Justin Moore, Brantley Gilbert Remove Albums From Spotify - Rolling Stone
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Spotify Loses Streaming Rights to New Albums by Brantley Gilbert, Justin Moore

Following Taylor Swift’s lead, other best-sellers are shaking off free streaming websites

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Brantley Gilbert and Justin Moore perform at the 2014 CMA Music Festival

Larry Busacca/Getty Images

Days after Taylor Swift pulled her entire catalog from Spotify’s archives, more country stars are following her lead. Jason Aldean was the first in line, choosing to quietly remove his most recent album — the record-breaking Old Boots, New Dirt, which was streamed more than 3 million times during its first week — rather than his full discography. Now, two new artists have also decided to shake it off: Justin Moore and Brantley Gilbert.  

Like Swift, Moore and Gilbert are both signed to Big Machine Label Group, a company that’s always been wary of streaming services like Spotify. When Gilbert’s Just As I Am hit stores in mid-May, Big Machine kept it away from Spotify for 60 days. Although it’s impossible to measure the effectiveness of that move, Just As I Am wound up selling more than 500,000 copies during those first two months.

Today, if Spotify users search for Just As I Am, they’ll find the following message: “The artist or their representatives have decided not to release this album on Spotify. We are working on it and hope they will change their mind soon.” Only “Bottoms Up,” the album’s first single, can be streamed on the site.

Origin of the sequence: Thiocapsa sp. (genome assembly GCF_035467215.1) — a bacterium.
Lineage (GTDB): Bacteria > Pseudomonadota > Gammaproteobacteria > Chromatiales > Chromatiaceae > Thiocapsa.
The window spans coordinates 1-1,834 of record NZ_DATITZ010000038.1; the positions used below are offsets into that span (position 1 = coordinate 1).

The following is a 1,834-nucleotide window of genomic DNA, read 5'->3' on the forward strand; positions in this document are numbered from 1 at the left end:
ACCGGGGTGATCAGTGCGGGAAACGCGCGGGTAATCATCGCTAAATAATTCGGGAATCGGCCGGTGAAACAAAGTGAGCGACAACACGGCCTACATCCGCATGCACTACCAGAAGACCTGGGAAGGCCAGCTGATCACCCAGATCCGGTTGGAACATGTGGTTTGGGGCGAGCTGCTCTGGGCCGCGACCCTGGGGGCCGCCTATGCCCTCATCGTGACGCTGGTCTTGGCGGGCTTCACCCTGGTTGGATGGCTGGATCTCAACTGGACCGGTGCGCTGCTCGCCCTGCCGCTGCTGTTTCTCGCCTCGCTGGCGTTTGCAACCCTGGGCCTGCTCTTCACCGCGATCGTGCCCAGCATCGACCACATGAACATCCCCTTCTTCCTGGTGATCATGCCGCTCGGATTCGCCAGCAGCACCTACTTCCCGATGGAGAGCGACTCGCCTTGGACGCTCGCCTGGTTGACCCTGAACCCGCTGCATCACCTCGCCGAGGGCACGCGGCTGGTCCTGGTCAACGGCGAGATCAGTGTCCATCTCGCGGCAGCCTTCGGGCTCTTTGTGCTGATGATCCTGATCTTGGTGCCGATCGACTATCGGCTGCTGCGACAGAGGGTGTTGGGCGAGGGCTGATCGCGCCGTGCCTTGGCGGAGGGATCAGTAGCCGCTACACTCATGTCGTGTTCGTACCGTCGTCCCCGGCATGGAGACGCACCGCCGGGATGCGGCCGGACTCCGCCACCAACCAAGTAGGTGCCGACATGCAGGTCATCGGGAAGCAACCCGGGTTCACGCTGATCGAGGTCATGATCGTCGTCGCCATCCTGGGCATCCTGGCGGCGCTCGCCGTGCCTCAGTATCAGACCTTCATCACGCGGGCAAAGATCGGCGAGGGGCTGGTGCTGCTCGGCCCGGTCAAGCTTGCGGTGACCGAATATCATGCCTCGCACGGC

The same goes for Justin Moore, whose chart-topping Off the Beaten Path is now represented on Spotify by a single track: “Point at You.” Moore’s album was released over a year ago, meaning his decision to yank it from Spotify was probably prompted less by financial goals and more by a decision to stick it to the man. 

Speaking of which, Man Against Machine — Garth Brooks’ highly-publicized comeback album — is also unavailable on Spotify. That’s old news, of course; Brooks has never been a fan of streaming services or online music stores, and even launched his own company, GhostTunes, to cater to those fans who wanted to buy his music digitally. Still, with the newly un-retired Brooks joining Swift and Aldean at the top of country music’s best-sellers list, Spotify is left trying to play ball without three of its heaviest hitters. 


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